With words such as dreich, beastie, glaikit and wheesht, the Scots language and all its multifarious regional dialects is, spoken or written, a carnival of communication.
But, according to actress and comedian Elaine C Smith, her accent, which won her fame on national television, was not always a professional boon.
“I was brought up with a mother who taught us to speak ‘properly’ but I’ve often heard over the years that because I have a heavy working-class accent I therefore can’t really be that intelligent,” explained Smith, who is best known for portraying Mary Doll Nesbitt in the BBC’s Clydeside sitcom Rab C Nesbitt.
“There was a lot of snobbery like that when I first came into the business. If you played someone like Mary Nesbitt, you weren’t really acting, you were only doing something in your own accent. I had a real visceral response to that.”
And the negative reaction from some, Smith believes, has had an impact on how Scots themselves consider the regional dialects, accents and words used around the country.
She continued: “We have a terrible tendency in Scotland to cringe at our own dialects and language. Often, we come from a point of view of ‘Oh that’s wrong speech’. Obviously, people have to learn things like spelling and grammar but, outwith that, it almost denigrates our dialects when we just call Scots ‘slang’.
“When you look back at people like Stanley Baxter with Parliamo Glasgow, that was a massive hit because it was explaining what certain Glaswegian phrases meant. It was hilarious but it also made people realise how descriptive and rich that dialect was, and still is, and we are throwing away all these amazing words by telling people they are wrong.”
Her love for the unique and varied cadence of the Scottish language was part of the inspiration behind her recent foray away from stage and screen.
In 2016, she turned her hand to writing, adapting Julia Donaldson’s classic children’s book The Gruffalo, translating it into Scots, or Glaswegian to be more precise.
Filled with clever rhymes and the star’s familiar comic wit, The Glasgow Gruffalo was a runaway success with young Scots – not least her own six-year-old granddaughter, Stella.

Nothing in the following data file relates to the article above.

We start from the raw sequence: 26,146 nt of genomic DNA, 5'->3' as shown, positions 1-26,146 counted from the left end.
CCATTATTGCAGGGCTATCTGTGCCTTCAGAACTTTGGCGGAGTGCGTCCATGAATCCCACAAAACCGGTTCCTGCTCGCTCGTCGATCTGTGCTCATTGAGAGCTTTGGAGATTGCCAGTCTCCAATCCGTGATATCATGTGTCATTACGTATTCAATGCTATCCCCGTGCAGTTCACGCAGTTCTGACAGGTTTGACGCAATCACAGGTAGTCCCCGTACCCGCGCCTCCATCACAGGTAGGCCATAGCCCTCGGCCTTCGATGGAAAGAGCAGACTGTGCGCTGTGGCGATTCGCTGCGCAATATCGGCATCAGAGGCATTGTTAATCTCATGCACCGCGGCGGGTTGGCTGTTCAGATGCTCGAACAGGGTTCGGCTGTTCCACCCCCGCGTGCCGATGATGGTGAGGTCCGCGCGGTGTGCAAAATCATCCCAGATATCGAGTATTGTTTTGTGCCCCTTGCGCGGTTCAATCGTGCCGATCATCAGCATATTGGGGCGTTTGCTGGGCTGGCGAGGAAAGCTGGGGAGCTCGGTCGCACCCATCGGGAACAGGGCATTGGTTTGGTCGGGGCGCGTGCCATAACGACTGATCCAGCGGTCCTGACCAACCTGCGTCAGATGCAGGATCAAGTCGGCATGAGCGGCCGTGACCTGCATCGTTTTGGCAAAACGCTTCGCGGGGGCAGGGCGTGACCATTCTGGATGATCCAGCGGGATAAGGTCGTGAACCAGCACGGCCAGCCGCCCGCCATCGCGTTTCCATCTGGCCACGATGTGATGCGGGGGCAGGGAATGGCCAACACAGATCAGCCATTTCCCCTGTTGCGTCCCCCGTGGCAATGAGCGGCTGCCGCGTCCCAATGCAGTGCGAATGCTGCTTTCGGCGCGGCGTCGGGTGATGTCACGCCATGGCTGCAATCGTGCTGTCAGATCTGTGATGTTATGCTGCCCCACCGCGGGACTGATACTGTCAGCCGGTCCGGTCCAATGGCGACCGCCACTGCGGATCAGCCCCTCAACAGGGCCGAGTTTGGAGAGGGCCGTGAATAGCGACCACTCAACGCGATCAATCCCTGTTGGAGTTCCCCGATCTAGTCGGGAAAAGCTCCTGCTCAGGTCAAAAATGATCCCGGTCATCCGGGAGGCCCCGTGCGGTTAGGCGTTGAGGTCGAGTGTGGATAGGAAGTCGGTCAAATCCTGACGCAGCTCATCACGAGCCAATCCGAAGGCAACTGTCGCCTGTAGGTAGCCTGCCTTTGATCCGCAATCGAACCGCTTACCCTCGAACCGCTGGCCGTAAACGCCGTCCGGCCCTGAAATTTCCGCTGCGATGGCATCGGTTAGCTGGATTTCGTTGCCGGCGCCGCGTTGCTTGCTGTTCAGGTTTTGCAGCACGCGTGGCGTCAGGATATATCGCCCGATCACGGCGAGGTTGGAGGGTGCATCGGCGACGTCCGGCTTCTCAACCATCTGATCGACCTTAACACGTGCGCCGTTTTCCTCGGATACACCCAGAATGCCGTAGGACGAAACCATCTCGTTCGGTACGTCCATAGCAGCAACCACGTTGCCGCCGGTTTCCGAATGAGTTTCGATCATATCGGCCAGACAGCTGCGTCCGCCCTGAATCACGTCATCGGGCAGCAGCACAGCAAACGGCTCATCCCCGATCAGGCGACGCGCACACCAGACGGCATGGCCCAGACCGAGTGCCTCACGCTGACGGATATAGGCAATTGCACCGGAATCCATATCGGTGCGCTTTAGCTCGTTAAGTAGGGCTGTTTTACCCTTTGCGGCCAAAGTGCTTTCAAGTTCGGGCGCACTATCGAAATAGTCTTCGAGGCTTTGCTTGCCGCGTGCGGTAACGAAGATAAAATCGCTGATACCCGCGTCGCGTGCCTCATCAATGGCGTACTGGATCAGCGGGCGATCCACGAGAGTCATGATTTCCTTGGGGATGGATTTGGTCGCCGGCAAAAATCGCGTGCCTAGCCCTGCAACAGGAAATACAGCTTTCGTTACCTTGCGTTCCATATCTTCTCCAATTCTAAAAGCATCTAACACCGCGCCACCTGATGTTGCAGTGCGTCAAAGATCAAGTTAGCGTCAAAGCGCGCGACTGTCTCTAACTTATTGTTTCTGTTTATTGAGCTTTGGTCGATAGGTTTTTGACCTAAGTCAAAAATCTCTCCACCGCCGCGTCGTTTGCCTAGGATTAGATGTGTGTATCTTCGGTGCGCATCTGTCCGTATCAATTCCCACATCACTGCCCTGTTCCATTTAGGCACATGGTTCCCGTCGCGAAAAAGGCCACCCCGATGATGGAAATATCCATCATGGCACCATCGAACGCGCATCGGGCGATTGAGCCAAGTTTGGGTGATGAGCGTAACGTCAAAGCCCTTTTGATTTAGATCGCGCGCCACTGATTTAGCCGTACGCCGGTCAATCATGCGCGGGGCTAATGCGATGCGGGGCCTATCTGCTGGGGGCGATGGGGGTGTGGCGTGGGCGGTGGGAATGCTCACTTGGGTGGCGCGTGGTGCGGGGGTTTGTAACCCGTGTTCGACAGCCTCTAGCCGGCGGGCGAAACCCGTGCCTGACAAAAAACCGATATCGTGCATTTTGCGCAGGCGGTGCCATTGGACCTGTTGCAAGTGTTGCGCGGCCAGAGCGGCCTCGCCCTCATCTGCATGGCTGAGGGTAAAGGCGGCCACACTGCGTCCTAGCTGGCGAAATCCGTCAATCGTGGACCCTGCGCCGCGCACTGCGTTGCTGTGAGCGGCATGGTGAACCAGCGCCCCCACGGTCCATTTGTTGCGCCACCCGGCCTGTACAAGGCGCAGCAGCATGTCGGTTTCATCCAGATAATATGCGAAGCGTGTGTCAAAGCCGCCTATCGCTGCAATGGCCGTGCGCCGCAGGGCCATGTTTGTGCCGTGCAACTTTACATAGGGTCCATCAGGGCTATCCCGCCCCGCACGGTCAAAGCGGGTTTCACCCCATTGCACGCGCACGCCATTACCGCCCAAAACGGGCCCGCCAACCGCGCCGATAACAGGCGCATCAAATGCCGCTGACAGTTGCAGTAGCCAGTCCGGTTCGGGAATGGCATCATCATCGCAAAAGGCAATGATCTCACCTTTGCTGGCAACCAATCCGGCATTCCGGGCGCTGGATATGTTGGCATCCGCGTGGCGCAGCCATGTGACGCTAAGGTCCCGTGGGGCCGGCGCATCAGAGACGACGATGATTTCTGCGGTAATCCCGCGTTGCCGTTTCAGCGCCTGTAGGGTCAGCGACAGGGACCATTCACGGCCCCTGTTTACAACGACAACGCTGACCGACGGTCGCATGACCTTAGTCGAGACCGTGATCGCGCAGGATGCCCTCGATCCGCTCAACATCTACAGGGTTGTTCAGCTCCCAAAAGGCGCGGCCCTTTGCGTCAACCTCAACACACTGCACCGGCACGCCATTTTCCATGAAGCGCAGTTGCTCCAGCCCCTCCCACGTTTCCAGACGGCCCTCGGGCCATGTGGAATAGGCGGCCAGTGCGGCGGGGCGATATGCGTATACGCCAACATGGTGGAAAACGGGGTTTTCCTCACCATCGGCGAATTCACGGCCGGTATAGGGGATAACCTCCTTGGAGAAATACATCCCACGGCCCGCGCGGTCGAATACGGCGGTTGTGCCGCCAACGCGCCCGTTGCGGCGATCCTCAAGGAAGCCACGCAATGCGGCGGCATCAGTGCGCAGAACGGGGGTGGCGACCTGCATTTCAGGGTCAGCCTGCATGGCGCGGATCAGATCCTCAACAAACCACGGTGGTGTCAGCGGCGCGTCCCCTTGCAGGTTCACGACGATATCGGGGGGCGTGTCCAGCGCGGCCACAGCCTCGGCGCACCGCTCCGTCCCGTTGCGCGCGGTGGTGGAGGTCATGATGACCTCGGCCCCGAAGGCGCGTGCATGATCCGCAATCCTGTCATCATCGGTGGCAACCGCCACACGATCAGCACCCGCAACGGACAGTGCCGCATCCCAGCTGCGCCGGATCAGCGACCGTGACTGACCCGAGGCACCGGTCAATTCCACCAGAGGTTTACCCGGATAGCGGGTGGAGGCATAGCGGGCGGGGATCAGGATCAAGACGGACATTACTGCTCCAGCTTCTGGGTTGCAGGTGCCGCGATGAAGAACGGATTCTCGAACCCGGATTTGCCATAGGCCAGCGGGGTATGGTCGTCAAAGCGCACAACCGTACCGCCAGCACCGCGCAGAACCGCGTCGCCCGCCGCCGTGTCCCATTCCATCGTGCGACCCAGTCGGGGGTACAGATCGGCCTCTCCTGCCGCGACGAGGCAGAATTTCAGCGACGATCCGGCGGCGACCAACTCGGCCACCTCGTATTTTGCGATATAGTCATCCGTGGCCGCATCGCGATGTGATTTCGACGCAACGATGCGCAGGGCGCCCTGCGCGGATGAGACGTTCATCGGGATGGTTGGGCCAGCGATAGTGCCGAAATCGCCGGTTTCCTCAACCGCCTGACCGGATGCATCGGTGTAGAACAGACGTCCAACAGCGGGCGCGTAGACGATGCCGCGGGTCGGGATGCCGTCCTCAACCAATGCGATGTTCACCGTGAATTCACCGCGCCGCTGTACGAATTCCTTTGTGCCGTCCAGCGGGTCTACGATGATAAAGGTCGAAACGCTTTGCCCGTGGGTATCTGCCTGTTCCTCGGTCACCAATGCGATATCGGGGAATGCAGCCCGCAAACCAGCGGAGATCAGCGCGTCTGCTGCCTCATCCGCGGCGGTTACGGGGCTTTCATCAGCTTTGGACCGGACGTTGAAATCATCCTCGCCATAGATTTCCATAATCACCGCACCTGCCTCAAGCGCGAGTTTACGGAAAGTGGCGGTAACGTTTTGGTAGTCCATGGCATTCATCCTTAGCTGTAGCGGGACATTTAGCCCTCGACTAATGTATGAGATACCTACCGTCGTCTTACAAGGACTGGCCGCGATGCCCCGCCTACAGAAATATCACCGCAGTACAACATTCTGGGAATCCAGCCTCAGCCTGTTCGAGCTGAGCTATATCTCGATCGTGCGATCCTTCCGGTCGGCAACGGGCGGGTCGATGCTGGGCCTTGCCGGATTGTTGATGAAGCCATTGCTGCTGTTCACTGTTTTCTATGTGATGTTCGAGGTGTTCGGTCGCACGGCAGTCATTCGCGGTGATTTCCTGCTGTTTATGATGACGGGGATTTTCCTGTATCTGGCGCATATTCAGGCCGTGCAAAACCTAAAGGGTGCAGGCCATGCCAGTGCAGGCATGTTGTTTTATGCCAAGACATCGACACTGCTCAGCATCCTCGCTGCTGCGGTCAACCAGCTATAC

Smith, 62, said: “You do things like this for the love of it, rather than the financial gain, and I said I would only do the translation if I could dedicate the book to my granddaughter. So, there’s a wee ‘For Stella’ on the inside page.
“For me, it was also about kids being able to pick up a book, understand it, and not feel like it doesn’t apply to them. I’m an ex-teacher, so books and the written word mean a great deal to me. When I was growing up, I loved Enid Blyton, but her books were about a world I couldn’t even imagine. I loved The Famous Five and Malory Towers but they were as far as away from my life and the way people spoke as anything in, say, rural American would have been.”
And, although she jumped at the chance to adapt one of the most popular modern children’s stories – The Gruffalo has sold more than 13 million copies worldwide – Smith admits it wasn’t the easiest task.
She added: “I wrote down all my favourite Glaswegian phrases and thought, ‘So, how do I fit them in?’ – it was difficult! You have to go with the exact pages and the drawings, you can’t change anything, you have to make it rhyme, and keep to the story as well. It was more difficult than I thought it would be.”
The Gruffalo said that nae gruffalo should ever set fit in the scary big wood.“How no? How no?” said the Gruffalo’s Wean. “Cos errza Big Bad Moose…that’s aw ah’m sayin. Ah did meet him wance,” sez the bold Big G, “It wiz pure ages ago but whit a sight tae see.” “How, whit did he look like, Da – tell us the noo. Diz he go iz dinger? Is he missin a screw?”
– From The Glasgow Gruffalo’s Weans
Apart from filming the Two Doors Down Christmas special, in which she reprised her role as Christine O’Neal, the past year has seen Smith adapt to a slower pace of life, working less and spending more time at home with her husband of more than 30 years, Bob Morton. She describes the early days of lockdown as “a wonderful and enforced break”, especially as she was able to see Stella every day – her daughter, Katie, and her husband live just upstairs in a newly built conversion.
However, filming a special reading of The Glasgow Gruffalo for Stella and her friends caused her work schedule to fill up once more, as the video she made went viral. It was posted on Facebook and has since amassed more than one million views (“You could say I went viral during the virus,” she joked), leading to the adaptation of another Gruffalo tale. The Glasgow Gruffalo’s Wean – a translation of The Gruffalo’s Child – is published later this month, and once again sees Elaine add a Scottish twang to Donaldson’s original words, and Axel Scheffler’s beautiful illustrations.
What’s more, the Gruffalo is not the only story of Donaldson’s Smith is working on this year.
“I actually enjoyed doing The Gruffalo’s Wean more,” she explained. “It’s such a beautiful story, and I enjoyed the process more – possibly because I had done one already. The first time, I think I was just a wee bit terrified. I made James Robertson (who previously translated The Gruffalo into Scots) and novelist Matthew Fitt promise they would tell me if it was bad. But they came back after the first draft and said it was really funny, so that was good!
“I’m also, believe it or not, about to start filming Princess Mirror-Belle for Cbeebies. I’m playing Mrs Foster-Smith. I really hope Julie Donaldson likes what I do with her work.”
The Glasgow Gruffalo’s Wean, Itchy Coo/ Black & White Publishing, is available to pre-order now
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